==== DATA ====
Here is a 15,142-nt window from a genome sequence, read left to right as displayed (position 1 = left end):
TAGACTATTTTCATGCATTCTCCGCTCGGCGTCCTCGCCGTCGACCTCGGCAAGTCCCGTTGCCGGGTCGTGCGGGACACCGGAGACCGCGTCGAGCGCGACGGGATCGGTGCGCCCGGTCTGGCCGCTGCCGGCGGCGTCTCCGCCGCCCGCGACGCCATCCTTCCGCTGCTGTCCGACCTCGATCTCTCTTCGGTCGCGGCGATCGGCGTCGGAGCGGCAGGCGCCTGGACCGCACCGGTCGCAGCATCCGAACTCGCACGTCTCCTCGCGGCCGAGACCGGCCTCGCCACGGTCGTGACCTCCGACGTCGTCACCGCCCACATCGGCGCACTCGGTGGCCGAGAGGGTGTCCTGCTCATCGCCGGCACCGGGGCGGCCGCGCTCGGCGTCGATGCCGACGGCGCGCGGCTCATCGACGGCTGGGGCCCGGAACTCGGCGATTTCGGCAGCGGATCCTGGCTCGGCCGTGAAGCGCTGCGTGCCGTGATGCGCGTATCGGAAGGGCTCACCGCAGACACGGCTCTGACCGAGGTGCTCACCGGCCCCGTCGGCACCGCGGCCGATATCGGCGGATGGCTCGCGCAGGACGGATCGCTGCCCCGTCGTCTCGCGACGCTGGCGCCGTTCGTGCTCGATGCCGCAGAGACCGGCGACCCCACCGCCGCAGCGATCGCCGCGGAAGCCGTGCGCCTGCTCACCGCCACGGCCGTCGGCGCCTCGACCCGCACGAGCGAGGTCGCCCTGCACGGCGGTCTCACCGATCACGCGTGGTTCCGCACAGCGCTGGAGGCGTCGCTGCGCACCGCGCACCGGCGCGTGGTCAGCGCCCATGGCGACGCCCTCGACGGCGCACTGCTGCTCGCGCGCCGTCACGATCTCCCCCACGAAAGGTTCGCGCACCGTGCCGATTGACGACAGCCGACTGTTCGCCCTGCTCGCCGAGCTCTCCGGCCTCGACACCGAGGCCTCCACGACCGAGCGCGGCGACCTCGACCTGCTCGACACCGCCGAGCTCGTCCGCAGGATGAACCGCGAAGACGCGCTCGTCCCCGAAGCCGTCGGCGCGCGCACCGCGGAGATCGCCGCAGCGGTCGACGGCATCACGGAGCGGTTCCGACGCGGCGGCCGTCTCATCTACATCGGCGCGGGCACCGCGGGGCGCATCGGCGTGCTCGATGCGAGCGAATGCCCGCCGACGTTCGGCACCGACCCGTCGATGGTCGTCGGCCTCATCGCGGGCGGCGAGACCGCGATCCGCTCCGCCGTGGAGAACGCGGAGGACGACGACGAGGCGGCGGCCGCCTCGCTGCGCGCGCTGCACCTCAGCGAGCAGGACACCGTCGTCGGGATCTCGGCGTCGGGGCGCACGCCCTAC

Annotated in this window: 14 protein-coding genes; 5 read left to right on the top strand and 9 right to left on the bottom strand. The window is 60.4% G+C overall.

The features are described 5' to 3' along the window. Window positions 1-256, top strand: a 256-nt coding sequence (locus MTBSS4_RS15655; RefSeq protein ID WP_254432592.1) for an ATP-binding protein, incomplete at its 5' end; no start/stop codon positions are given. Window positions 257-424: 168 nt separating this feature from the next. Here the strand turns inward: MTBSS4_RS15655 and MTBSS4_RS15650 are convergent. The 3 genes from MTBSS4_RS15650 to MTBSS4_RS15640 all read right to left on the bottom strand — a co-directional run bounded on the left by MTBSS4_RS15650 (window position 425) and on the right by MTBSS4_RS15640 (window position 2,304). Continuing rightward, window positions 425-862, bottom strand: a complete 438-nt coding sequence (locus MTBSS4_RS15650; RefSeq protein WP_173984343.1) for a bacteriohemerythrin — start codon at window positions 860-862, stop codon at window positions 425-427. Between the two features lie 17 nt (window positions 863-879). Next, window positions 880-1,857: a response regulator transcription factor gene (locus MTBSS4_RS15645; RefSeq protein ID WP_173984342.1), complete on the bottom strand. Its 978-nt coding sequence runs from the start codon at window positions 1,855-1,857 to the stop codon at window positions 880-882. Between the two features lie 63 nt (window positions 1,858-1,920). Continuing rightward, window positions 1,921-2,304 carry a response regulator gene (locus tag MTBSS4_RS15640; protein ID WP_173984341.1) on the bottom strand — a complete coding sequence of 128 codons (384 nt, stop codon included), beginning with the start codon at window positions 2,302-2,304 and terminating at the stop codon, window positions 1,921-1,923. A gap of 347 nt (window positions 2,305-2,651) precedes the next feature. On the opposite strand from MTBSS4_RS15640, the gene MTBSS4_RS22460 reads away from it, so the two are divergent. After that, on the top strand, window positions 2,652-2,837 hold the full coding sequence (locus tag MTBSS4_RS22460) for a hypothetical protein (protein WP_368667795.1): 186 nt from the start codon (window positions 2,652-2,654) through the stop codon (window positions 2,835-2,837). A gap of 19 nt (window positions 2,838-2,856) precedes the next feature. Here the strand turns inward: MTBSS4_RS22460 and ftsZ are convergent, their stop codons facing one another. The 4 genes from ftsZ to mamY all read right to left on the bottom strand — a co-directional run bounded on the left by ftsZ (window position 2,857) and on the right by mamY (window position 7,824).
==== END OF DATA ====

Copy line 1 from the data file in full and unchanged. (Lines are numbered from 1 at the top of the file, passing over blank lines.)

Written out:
Here is a 15,142-nt window from a genome sequence, read left to right as displayed (position 1 = left end):